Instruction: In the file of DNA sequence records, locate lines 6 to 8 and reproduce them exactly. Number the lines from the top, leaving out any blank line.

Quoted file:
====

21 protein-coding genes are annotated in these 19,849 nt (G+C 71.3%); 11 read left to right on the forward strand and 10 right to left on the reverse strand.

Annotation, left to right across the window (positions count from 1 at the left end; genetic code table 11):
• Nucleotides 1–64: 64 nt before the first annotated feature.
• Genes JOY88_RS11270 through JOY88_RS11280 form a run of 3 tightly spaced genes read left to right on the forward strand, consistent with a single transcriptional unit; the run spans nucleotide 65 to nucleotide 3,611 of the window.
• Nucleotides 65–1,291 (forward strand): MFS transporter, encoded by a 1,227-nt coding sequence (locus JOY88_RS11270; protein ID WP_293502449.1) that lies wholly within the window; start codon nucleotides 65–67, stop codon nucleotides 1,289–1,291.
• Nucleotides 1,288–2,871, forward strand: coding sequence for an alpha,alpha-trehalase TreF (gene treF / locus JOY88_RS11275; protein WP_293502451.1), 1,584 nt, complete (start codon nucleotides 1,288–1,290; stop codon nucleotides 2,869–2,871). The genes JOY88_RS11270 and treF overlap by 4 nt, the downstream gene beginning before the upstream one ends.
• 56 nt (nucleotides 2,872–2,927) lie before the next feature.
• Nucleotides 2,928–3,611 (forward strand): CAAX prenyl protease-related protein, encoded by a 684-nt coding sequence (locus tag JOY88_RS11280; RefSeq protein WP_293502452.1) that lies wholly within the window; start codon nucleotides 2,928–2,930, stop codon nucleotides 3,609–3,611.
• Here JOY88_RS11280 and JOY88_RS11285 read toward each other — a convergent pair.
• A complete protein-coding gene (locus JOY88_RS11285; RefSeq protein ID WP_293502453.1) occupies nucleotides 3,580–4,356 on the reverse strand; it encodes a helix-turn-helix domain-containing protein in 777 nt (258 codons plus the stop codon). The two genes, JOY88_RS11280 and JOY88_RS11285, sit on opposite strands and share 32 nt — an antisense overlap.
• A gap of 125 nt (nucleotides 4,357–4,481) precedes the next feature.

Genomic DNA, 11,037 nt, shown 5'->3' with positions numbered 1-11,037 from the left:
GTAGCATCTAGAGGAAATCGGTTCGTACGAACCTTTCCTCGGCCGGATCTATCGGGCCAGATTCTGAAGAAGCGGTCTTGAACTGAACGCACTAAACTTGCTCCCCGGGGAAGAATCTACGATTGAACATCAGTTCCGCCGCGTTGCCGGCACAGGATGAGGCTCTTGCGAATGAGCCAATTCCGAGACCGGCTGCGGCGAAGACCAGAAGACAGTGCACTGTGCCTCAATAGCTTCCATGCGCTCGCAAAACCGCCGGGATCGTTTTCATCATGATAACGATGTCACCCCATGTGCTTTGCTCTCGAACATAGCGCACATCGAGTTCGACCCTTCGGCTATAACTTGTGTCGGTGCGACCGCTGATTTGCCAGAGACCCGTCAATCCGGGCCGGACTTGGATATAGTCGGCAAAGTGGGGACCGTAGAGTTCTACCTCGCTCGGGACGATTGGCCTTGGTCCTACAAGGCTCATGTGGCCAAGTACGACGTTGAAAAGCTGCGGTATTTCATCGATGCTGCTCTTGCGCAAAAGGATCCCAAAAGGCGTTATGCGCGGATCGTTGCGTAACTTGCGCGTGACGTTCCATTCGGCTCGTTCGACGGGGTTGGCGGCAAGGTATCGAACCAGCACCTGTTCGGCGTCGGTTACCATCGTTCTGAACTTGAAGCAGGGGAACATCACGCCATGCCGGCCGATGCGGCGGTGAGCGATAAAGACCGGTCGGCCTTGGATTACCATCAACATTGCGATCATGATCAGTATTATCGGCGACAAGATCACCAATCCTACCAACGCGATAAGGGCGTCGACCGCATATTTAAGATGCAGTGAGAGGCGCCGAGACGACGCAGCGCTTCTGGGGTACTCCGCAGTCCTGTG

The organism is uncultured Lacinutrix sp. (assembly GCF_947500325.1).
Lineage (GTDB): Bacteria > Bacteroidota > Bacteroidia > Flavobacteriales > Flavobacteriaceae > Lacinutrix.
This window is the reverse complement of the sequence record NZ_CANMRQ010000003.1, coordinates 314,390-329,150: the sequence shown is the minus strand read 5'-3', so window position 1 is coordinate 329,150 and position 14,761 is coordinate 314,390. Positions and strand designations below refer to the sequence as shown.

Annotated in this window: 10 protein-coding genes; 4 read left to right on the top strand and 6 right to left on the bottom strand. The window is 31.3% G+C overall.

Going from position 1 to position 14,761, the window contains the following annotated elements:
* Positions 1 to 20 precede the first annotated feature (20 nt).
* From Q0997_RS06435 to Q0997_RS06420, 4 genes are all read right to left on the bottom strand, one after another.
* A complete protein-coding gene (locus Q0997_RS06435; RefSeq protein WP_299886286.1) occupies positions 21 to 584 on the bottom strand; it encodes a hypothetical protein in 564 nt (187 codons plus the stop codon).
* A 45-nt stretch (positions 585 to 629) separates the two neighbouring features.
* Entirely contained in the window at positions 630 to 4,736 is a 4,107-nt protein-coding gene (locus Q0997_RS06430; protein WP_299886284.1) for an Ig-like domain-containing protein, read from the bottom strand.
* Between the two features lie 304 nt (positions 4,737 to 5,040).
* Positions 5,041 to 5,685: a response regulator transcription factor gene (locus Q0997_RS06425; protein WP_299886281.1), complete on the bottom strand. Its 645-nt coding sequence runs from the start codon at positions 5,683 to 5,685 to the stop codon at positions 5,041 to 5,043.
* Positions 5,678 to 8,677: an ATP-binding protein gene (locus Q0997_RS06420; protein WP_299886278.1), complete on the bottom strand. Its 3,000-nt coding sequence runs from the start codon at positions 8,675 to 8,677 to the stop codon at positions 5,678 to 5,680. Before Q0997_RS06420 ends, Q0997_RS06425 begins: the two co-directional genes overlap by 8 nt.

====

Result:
• Nucleotides 1,288–2,871, forward strand: coding sequence for an alpha,alpha-trehalase TreF (gene treF / locus JOY88_RS11275; protein WP_293502451.1), 1,584 nt, complete (start codon nucleotides 1,288–1,290; stop codon nucleotides 2,869–2,871). The genes JOY88_RS11270 and treF overlap by 4 nt, the downstream gene beginning before the upstream one ends.
• 56 nt (nucleotides 2,872–2,927) lie before the next feature.
• Nucleotides 2,928–3,611 (forward strand): CAAX prenyl protease-related protein, encoded by a 684-nt coding sequence (locus tag JOY88_RS11280; RefSeq protein WP_293502452.1) that lies wholly within the window; start codon nucleotides 2,928–2,930, stop codon nucleotides 3,609–3,611.